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Home > Take Me Fishing Blog > January 2023 > How to Store a Boat Battery for Winter
Most boats in northern climates have to go into storage in addition to following standard winterizing steps. This includes storing batteries. Temperature plays a role with battery efficiency and life span. While doing some research on boat battery storage ideas, I have assembled some so tips for how to store boat batteries over the winter that begin with the letters D and C that in this case, do not mean “direct current.”
One of the first things to check regarding how to store a boat battery for winter is the visual condition of each battery. Are there signs of corrosion on the terminals or connections? If so, it is commonly recommended to clean with a baking soda/water mixture and toothbrush, or a wire brush if corrosion is already present.
Okay, there might be resistance to this example because you have to switch the order of the letters but you get the drift. For marine battery storage, charge that battery one more time, and then disconnect everything. Sometimes there can be an overlooked connection that can still draw down the battery’s power. Many boating websites advise setting the battery with a trickle charge every month or so. Be careful not to overcharge.
A continual theme relating to tips maintaining deep cycle batteries over winter is to keep them away from exposure to moisture and extreme temperatures. A dedicated area of a garage is a good, common storage location. Cool, but not cold, conditions help extend the life of a battery. Setting the battery on a block of wood is often suggested as a part of how to store boat batteries over the winter because it further insulates and reduce moisture from a cold concrete slab that may “sweat” at times.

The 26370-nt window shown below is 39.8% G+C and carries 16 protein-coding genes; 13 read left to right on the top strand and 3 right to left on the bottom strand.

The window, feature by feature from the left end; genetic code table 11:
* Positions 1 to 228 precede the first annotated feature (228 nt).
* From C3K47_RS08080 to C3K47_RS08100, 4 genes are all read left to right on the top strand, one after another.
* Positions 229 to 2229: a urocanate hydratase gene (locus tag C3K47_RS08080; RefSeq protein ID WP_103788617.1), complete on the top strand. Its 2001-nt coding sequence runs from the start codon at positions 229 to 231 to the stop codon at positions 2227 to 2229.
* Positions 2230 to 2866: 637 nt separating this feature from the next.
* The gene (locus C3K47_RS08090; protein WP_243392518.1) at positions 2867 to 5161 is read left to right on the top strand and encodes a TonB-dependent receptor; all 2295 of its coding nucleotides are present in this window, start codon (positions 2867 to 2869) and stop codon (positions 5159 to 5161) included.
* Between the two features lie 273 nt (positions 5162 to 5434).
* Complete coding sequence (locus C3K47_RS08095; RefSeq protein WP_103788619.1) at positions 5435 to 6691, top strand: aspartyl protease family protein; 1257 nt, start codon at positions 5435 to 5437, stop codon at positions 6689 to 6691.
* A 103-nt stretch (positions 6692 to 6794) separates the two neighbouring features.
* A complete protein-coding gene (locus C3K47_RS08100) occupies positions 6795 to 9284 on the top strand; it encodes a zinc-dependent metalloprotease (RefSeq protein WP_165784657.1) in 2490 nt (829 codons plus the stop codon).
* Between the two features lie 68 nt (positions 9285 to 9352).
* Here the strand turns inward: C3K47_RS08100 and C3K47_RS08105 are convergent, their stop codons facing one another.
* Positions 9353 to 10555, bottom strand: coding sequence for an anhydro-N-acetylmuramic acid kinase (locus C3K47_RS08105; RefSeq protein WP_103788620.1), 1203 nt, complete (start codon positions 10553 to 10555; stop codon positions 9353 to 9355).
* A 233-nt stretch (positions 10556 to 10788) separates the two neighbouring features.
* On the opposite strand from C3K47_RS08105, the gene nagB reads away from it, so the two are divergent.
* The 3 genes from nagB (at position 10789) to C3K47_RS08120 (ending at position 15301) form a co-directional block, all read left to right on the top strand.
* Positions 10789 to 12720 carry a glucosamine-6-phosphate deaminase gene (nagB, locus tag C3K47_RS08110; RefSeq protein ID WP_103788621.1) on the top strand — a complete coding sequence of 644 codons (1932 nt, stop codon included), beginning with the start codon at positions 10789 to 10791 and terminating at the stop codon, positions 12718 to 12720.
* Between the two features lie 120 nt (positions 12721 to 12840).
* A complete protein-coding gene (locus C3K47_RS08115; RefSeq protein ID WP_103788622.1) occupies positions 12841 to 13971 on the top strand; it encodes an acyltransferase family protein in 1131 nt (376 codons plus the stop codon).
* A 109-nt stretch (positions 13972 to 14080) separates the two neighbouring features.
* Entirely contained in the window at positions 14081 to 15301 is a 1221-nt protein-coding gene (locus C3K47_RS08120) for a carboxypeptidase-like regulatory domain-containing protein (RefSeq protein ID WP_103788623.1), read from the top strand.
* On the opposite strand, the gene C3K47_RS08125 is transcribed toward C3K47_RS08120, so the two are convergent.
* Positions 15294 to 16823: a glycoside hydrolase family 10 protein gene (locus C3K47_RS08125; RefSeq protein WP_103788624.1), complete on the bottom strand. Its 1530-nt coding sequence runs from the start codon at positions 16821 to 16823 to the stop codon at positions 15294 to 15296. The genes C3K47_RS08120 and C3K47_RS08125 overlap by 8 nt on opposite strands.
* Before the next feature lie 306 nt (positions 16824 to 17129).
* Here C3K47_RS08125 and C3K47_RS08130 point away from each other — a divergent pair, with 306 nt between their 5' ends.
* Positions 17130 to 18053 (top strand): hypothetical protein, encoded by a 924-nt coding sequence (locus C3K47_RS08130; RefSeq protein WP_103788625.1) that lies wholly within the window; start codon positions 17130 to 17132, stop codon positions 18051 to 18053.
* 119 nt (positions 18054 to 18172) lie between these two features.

Older, weaker power sources, like this author, will not like the cold and will need the most attention. How to store a boat battery for winter could also mean that it may be time to recycle and replace your battery, rather than start spring with a power doubt. It is best not to leave a battery in the boat and to keep from freezing if possible. A protective case can also be helpful for safely transporting batteries to storage.
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Andy is an outdoor writer (http://www.justkeepreeling.com/) and stressed-out Dad has contributed over 380 blogs to takemefishing.org since 2011. Born in Florida, but raised on banks of Oklahoma farm ponds, he now chases pike, smallmouth bass, and steelhead in Pennsylvania. After earning a B.S. in Zoology from OSU, he worked in fish hatcheries and as a fisheries research technician at OSU, Iowa State, and Michigan State.
The largemouth bass is the most popular freshwater game fish in the U.S. Learn more about how you can identify a largemouth bass, where to catch it and what bait and lures to use.
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